|Opossum beauty - Wikimedia|
“The last word in ignorance is the man who says of an animal or plant, ‘What good is it?’ If the land mechanism as a whole is good, then every part is good, whether we understand it or not.”Dave Shanholtzer sent this Aldo Leopold quote from Field and Stream. A study by researchers at the Cary Institute helps answer the "What good is it?" question above. It suggests that a large population of lowly opossums may reduce the risk of tick borne disease.
First, let us consider the underrated possum. It is so primitive that it arose at the time of the dinosaur extinction. Most sources point out that it has a very small brain, primitive habits and a relies on escaping danger by playing dead, frequently ending up as the prey of a predator such as a coyote, or a smorgasbord for vultures served up by an SUV. Its skinny hairless tail, pink nose, gaping teeth and marsupial pouch makes it look like a mammal created by a committee that could never reach an agreement on design. Vicente Yáñez Pinzón was Columbus' navigator on the Niña when he first described one.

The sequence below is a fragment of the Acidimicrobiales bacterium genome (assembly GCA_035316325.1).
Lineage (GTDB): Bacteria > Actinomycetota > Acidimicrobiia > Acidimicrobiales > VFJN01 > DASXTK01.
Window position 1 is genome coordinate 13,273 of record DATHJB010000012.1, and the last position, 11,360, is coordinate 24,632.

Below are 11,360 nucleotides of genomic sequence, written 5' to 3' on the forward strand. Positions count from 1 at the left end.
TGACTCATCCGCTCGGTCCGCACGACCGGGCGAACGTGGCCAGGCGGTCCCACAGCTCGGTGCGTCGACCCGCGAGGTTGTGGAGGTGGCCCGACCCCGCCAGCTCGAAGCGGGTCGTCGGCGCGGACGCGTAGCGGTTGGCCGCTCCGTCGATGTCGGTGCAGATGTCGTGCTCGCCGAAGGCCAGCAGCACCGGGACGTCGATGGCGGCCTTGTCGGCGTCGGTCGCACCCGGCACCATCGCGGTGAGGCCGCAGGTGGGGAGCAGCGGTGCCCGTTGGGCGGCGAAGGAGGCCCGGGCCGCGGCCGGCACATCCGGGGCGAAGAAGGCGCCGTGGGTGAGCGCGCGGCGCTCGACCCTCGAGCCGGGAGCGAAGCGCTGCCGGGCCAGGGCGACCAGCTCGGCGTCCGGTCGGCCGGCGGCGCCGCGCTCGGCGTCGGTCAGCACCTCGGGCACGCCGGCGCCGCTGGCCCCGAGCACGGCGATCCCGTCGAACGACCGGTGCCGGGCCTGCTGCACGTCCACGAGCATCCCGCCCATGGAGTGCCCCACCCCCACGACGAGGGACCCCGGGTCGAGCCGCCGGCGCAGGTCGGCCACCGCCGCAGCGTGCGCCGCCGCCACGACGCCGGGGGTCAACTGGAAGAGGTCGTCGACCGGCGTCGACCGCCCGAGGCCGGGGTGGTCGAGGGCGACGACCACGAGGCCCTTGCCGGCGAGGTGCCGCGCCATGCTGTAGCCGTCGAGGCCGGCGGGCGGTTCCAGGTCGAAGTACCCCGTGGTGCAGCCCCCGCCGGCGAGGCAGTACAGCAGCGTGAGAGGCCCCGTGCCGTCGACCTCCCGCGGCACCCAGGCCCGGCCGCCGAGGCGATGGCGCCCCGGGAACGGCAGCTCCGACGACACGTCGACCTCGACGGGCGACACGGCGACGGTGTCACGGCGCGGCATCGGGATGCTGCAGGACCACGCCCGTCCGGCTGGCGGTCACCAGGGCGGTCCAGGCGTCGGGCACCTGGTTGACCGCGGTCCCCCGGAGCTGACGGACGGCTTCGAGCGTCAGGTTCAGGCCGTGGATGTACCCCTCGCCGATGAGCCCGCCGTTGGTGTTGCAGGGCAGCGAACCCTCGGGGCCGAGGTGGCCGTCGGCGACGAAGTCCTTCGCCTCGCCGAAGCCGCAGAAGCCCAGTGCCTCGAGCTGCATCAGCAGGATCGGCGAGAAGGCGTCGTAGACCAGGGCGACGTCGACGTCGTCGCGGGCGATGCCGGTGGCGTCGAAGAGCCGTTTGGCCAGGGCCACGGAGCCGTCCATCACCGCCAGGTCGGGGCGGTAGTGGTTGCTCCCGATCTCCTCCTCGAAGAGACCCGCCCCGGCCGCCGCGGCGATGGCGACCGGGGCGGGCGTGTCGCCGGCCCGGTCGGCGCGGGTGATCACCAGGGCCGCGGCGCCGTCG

"Between these Trees he saw a strange Monster, the foremost part resembling a Fox, the hinder a Monkey, the feet were like a Mans, with Ears like an Owl; under whose Belly hung a great Bag, in which it carry'd the Young, which they drop not, nor forsake till they can feed themselves"*
|Virginian Opossum - John James Audubon|
New research suggests that we should appreciate the possum for its appetite for ticks. Dragging along the ground, they get more than their share of ticks, the ultimate opportunists of the arachnid world. Opossums are clean, grooming more than a domestic cat. Living in the wild, they constantly accumulate ticks which they then eat, essentially collecting their dinner on their hide. The research suggests that a possum can consume 5,000 ticks a year!
We are fortunate in Missouri that we don't have the large population of blacklegged deer ticks that transmit Lyme disease found commonly in the northeastern US. On the other hand we certainly have our share of Rocky Mountain spotted fever, erlichiosis and tularemia transmitted by our common lone star ticks and dog ticks.
The next time you see a possum chewing road kill on the highway, brake or swerve and give it a friendly wave. A tick it eats may have been headed toward you.
*The Ashgate Research Companion to Monsters